Currently, most hearing loss cannot be helped by surgery or medications. The most appropriate treatment for most sensorineural and some conductive hearing loss is with properly fitted hearing aids. This textbook, representing the collaborative efforts of leading otologists and audiologists, is designed for otolaryngologists, both those in training as well as in practice, to enhance the basic knowledge of hearing aid mechanics and dispensing taught in residency programs.
The text has informative chapters on special testing, real-ear measurements, the requirements of fitting the pediatric patient with hearing loss, as well as the patient with tinnitus and hearing loss that otolaryngologists can expect to see commonly in practice. The increasing body of the "science" of hearing aid fitting is addressed in chapters covering evidence-based prescribing of hearing aids, as well as future trends to be expected in hearing aid and otologic research. Practical suggestions on professional marketing of hearing aids, as well as a breakdown of the economics of hearing aid dispensing to enhance profitability in today's increasingly difficult practice environment are also well covered.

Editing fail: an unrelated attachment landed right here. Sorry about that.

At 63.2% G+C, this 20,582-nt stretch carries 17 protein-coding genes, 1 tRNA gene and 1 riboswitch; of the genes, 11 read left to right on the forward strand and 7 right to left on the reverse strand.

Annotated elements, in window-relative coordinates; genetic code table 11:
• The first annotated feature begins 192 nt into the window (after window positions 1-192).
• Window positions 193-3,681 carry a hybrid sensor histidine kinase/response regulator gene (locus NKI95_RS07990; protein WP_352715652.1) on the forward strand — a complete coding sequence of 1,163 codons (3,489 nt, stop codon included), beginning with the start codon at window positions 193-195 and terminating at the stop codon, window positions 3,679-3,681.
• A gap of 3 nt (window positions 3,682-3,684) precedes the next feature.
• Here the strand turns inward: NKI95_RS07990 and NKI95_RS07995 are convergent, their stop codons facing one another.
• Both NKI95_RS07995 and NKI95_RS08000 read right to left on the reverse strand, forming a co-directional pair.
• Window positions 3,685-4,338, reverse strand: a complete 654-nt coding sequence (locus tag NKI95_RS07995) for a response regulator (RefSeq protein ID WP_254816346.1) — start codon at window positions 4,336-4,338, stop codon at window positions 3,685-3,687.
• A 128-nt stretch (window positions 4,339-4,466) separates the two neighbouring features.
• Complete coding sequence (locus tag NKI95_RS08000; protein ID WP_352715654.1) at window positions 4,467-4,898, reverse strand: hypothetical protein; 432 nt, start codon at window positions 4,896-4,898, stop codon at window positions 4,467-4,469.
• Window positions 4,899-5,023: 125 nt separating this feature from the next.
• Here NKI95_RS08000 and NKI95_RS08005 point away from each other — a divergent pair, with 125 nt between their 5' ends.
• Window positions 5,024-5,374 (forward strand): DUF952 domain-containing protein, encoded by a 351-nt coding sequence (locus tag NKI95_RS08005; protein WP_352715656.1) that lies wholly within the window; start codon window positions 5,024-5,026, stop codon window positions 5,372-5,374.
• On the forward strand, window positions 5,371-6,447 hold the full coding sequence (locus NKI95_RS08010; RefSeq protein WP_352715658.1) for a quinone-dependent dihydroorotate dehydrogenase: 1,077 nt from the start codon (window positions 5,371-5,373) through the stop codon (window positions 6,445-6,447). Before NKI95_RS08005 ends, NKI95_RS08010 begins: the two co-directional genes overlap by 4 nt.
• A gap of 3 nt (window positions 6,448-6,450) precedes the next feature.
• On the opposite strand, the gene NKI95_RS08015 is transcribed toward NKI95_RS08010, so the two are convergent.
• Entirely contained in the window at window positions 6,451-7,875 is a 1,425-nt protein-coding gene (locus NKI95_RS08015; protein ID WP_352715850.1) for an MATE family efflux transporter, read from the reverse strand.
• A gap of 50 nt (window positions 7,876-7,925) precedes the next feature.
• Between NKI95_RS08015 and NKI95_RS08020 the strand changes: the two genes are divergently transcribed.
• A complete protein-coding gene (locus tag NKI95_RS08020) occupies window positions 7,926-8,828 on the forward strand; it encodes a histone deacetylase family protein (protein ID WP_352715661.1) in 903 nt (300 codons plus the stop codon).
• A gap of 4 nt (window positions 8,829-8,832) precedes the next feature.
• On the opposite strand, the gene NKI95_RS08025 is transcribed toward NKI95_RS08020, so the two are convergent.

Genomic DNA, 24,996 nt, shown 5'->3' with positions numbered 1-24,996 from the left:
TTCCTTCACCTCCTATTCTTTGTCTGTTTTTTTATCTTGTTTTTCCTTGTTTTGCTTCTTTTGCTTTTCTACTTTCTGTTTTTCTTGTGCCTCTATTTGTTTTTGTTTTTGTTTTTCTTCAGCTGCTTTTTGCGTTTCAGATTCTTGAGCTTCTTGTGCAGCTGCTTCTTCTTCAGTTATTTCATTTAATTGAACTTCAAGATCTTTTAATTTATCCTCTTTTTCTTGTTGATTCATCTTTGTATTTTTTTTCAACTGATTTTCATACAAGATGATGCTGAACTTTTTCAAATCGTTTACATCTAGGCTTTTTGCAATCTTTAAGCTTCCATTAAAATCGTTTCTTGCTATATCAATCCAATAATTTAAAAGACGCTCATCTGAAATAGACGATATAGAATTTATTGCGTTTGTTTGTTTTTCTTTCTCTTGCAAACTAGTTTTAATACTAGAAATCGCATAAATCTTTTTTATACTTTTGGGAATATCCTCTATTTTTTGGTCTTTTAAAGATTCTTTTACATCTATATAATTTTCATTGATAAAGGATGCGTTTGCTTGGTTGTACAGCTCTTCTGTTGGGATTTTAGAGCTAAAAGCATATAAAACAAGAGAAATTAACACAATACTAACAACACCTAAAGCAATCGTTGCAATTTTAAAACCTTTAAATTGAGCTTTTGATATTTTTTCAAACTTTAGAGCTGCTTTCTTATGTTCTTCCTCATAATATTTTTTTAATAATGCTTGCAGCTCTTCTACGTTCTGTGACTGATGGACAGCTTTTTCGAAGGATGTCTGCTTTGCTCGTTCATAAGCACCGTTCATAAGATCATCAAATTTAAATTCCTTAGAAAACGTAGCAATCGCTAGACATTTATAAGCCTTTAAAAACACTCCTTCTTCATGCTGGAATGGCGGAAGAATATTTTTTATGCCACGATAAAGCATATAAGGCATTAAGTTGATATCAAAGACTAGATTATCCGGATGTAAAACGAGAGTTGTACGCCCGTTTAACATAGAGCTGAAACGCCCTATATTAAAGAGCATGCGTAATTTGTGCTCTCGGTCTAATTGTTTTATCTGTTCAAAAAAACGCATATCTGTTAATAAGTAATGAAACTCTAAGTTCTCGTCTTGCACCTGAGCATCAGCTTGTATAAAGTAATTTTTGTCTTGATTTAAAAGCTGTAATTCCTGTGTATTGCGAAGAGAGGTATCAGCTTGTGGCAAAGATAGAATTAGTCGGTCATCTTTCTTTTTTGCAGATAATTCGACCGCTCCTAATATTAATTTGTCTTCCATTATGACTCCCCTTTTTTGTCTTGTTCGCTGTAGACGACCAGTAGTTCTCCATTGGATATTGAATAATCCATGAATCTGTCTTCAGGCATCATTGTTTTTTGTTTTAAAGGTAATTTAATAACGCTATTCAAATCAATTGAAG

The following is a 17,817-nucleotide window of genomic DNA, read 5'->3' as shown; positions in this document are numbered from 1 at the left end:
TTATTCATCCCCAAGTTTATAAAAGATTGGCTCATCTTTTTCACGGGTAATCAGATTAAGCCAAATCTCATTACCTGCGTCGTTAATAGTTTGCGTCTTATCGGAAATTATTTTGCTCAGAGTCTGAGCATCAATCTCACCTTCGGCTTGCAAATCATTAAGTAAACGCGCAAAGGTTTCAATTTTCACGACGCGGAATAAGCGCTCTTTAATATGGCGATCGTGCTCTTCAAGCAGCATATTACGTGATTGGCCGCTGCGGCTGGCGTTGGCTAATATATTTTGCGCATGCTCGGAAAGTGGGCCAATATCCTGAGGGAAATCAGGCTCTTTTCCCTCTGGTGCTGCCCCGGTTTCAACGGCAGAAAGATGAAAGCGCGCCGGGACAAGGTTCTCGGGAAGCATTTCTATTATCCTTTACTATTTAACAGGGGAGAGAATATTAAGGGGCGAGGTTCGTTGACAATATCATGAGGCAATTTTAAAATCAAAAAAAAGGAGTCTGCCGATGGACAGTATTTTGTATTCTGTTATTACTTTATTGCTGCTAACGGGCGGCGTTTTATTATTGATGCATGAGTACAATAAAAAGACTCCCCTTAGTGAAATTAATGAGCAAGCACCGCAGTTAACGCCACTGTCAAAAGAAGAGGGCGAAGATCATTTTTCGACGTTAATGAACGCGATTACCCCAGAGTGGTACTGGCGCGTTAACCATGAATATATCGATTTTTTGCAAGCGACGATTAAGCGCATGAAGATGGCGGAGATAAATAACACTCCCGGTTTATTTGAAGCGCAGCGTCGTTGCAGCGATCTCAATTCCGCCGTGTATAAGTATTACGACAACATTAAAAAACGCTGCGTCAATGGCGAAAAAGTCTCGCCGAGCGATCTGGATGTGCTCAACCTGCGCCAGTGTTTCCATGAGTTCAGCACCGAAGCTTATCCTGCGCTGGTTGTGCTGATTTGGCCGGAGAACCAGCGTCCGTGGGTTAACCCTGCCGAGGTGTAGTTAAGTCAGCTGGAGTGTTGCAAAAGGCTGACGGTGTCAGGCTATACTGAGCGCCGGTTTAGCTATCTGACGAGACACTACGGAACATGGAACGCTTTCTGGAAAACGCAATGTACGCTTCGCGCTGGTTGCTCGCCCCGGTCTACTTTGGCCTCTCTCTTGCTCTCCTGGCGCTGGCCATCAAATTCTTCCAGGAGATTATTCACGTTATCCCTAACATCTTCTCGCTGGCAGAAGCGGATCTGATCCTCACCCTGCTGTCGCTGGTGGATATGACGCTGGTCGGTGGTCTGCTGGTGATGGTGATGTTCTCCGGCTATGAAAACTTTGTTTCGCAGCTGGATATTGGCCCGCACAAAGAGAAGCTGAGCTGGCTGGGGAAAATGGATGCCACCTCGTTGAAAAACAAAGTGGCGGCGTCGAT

The text is sure to enhance the knowledge base of the otolaryngologist in one of the fastest growing areas within the specialty.
Prevalence and Types of Hearing Loss. Review of Audiometry. Special Testing and Hearing Aid Fitting. Hearing Aid Types. Hearing Aid Amplification in the Pediatric Patient. Verification of Hearing Aid Fitting. Medical Reasons for Hearing Aid Failure. Tinnitus and the Hearing Aid Wearer. Economics of Hearing Aid Dispensing, Including Legal Requirements. Evidence-Based Information. Marketing Within an Otolaryngology Practice. Research Topic: Future Trends. Bone Anchored and Implantable Hearing Aids. Nutritional Supplements for the Hearing Impaired Patient. Hearing Aid Use in the Industrial Patient. Assistive Listening Devices. Lessons from the Real World. Index.
About The Authors
Jennifer Derebery is in private practice at the House Clinic and Ear Institute in Los Angeles. She is also a clinical professor of Otolaryngology at USC's Keck School of Medicine.
William Luxford is an associate of the House Clinic and medical director of the Children's Center of the House Ear Institute.
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